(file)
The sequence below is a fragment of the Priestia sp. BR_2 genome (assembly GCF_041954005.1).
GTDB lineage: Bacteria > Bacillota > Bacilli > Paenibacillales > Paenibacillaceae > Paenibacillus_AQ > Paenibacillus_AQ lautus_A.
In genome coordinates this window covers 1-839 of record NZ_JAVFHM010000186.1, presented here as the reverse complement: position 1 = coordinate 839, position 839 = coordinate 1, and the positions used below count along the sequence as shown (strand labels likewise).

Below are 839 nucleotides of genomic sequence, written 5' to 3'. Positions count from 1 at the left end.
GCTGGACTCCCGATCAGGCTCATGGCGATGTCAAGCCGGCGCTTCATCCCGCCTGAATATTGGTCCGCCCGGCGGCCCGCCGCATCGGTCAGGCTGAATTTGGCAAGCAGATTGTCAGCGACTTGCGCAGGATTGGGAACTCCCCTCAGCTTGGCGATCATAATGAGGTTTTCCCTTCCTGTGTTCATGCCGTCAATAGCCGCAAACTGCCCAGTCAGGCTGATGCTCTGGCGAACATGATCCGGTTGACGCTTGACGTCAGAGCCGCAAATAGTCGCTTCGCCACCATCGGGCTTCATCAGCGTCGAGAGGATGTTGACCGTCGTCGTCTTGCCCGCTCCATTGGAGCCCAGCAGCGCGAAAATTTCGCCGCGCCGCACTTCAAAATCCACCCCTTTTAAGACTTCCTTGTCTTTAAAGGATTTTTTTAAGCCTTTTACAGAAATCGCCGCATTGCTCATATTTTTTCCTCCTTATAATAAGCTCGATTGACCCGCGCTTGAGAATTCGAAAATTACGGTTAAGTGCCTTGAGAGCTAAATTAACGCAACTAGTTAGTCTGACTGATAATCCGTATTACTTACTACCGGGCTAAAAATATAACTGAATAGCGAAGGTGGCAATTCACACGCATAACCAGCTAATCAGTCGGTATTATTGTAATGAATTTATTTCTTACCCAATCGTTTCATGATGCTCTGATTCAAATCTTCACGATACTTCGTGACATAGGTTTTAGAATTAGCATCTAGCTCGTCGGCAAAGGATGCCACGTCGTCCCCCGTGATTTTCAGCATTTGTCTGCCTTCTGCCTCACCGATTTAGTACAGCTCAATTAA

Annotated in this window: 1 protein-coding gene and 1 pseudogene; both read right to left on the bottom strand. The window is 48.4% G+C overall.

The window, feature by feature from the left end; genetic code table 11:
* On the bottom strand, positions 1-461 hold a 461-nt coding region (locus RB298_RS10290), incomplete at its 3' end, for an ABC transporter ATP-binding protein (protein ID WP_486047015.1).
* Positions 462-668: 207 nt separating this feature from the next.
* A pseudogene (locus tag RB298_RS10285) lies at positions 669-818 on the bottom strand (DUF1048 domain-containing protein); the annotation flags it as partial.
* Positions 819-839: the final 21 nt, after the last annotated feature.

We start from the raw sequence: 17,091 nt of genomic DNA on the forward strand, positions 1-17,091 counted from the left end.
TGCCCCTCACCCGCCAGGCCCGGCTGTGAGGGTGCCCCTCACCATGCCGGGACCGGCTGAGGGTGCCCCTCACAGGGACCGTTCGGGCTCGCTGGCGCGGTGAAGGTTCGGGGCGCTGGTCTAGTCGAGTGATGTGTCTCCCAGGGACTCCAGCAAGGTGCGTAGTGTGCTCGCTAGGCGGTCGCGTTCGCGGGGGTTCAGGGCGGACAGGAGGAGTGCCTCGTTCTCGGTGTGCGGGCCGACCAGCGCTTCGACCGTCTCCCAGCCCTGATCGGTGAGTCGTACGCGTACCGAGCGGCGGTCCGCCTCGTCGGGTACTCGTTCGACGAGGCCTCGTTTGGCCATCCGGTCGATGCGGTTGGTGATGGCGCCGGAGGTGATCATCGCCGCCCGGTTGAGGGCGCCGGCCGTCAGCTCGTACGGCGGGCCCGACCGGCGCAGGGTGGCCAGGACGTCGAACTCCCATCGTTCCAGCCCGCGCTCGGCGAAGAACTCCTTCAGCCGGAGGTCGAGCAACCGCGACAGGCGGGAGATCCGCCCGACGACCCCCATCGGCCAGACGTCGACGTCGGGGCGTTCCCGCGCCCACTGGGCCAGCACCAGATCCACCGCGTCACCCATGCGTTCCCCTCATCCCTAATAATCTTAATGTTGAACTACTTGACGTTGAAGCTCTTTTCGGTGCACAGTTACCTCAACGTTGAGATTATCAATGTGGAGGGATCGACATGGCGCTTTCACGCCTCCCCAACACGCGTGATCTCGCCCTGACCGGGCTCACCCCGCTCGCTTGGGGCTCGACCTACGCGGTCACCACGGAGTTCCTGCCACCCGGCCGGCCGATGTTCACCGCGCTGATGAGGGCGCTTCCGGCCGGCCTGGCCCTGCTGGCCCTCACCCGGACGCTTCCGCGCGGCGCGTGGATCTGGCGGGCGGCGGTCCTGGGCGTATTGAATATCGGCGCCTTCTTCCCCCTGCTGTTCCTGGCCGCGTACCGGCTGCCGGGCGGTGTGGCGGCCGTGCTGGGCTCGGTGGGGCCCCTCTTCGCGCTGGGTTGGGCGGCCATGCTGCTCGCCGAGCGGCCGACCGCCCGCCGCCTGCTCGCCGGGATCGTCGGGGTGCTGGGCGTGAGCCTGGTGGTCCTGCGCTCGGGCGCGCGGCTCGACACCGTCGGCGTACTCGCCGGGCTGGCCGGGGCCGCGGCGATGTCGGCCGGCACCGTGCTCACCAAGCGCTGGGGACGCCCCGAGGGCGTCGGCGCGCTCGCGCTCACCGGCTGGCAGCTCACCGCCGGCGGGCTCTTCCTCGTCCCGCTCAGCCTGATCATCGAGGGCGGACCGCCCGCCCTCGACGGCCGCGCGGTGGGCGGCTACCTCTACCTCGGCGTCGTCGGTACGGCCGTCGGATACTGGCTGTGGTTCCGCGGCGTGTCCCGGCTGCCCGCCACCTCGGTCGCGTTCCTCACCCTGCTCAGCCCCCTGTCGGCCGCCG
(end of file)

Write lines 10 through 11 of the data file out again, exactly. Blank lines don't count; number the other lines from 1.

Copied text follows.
* A pseudogene (locus tag RB298_RS10285) lies at positions 669-818 on the bottom strand (DUF1048 domain-containing protein); the annotation flags it as partial.
* Positions 819-839: the final 21 nt, after the last annotated feature.